• picture
  • picture
PRI's Environmental News Magazine

The Importance of Blackberries

Air Date: Week of October 10, 2008

stream/download this segment as an MP3 file

The original model.

Technology can be friend or foe, depending on how we use it. Commentator Tom Montgomery-Fate wonders how much longer he can resist the pull of a PDA like the Blackberry, in his desire to stay closer to nature.

Transcript

GELLERMAN: Well, in case you missed it, October 11th was Michaelmas Day, the day English folklore warns us to stop eating blackberries until next year.

ItÂ’s said that when the angels threw Satan out of Heaven, the devil landed in a blackberry bush, and was so angry with the thorns that he spat on the brambles and cursed the blackberries.

Commentator Tom Montgomery-Fate picks up the story.

MONTGOMERY-FATE: On the last good "beach day" of the year, my family and I drove to Michigan to enjoy the lake. It was hot, and the cool blue pulse of the water was a lovely distraction. Amid the blazing heat I noticed a young man sitting near us on a towel in the sand working on a little hand-held computer. He was typing madly with his thumbs. But when I asked him what he was doing he was calm and friendly. “Just staying in touch with the office," he said, smiling. “I love my Blackberry.”

“Your Blackberry?" I asked.


The original model.

I had, of course, heard of Blackberrys, but I had never seen one up close. Call me a Luddite if you want, but I was amazed that the beeping plastic brain in his palm was named after my favorite fruit. How is a sweet, sun-drenched berry related to a hard plastic tool?

I did some research: The Blackberry designers noticed that the little buttons looked like the tiny seeds of a strawberry. But they thought “straw” sounded too slow to represent the speed and 24/7 ultra-convenience of the modern business world. Since it was black, they decided on "Blackberry." It was all a marketing strategy.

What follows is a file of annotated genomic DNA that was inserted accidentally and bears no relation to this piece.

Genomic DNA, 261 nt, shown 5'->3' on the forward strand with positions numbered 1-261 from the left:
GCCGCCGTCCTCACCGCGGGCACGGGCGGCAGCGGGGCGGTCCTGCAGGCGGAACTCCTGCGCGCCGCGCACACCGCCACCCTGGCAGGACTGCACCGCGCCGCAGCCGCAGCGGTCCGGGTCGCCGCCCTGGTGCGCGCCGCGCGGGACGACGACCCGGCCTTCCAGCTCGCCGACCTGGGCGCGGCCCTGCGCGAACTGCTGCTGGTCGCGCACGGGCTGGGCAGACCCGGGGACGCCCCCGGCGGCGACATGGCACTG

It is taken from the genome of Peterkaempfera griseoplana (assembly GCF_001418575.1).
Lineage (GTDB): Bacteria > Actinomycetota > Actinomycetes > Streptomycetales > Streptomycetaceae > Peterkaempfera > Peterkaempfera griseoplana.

But I shouldn't be so cynical. These days I both need and fear this little device. I need a Blackberry because I can't keep up. Like most people, my life is complicated and I tend to get scattered and distracted. Last week I again couldn't find my car in the parking lot. A month ago I found my lost billfold in the cheese drawer of our refrigerator. 



But I also fear getting a Blackberry. I worry that if I get one, I'll become so programmed and productive that I'll never do the slower “impractical” things. Like picking real blackberries with our kids. Which is one of my favorite things to do. Which is why I already miss summer. It all has to do with nostalgia, with remembering the continuity of my life with my children's—which I can't program into a computer.



Blackberries thrive in Michigan's sandy soil. I often picked them there with my parents forty years ago when we visited the lakeshore. Now my wife and I do the same with our kids. And little has changed. They still ripen in August, marking the end of summer and the unmeasured hours of childhood. The thorns still scratch and cut us as we reach into the thicket for the ripe black clusters. The purple juice still bleeds on to our hands and stains them with memory. I can taste it now—the aching sweet and sour of a ripe blackberry. Even as I sit here in my office grading papers and answering e-mail and wondering how the summer passed so quickly.


GELLERMAN: Tom Montgomery-Fate teaches teaches writing at College of DuPage in Glen Ellyn, Illinois. And heÂ’s the author of “Steady and Trembling: Art, Faith, and Family in an Uncertain World.”


 

Links

Tom Montgomery-Fate bio

 

Living on Earth wants to hear from you!

P.O. Box 990007
Prudential Station
Boston, MA, USA 02199
Telephone: 1-617-287-4121
E-mail: comments@loe.org

Donate to Living on Earth!
Living on Earth is an independent media program and relies entirely on contributions from listeners and institutions supporting public service. Please donate now to preserve an independent environmental voice.

Newsletter
Living on Earth offers a weekly delivery of the show's rundown to your mailbox. Sign up for our newsletter today!

Major funding for Living on Earth is provided by the National Science Foundation.

Committed to healthy food, healthy people, a healthy planet, and healthy business.

Innovating to make the world a better, more sustainable place to live.

Kendeda Fund, furthering the values that contribute to a healthy planet.

The Grantham Foundation for the Protection of the Environment: Committed to protecting and improving the health of the global environment.

Contribute to Living on Earth and receive, as our gift to you, an archival print of one of Mark Seth Lender's extraordinary hummingbird photographs. Follow the link to see Mark's current collection of photographs.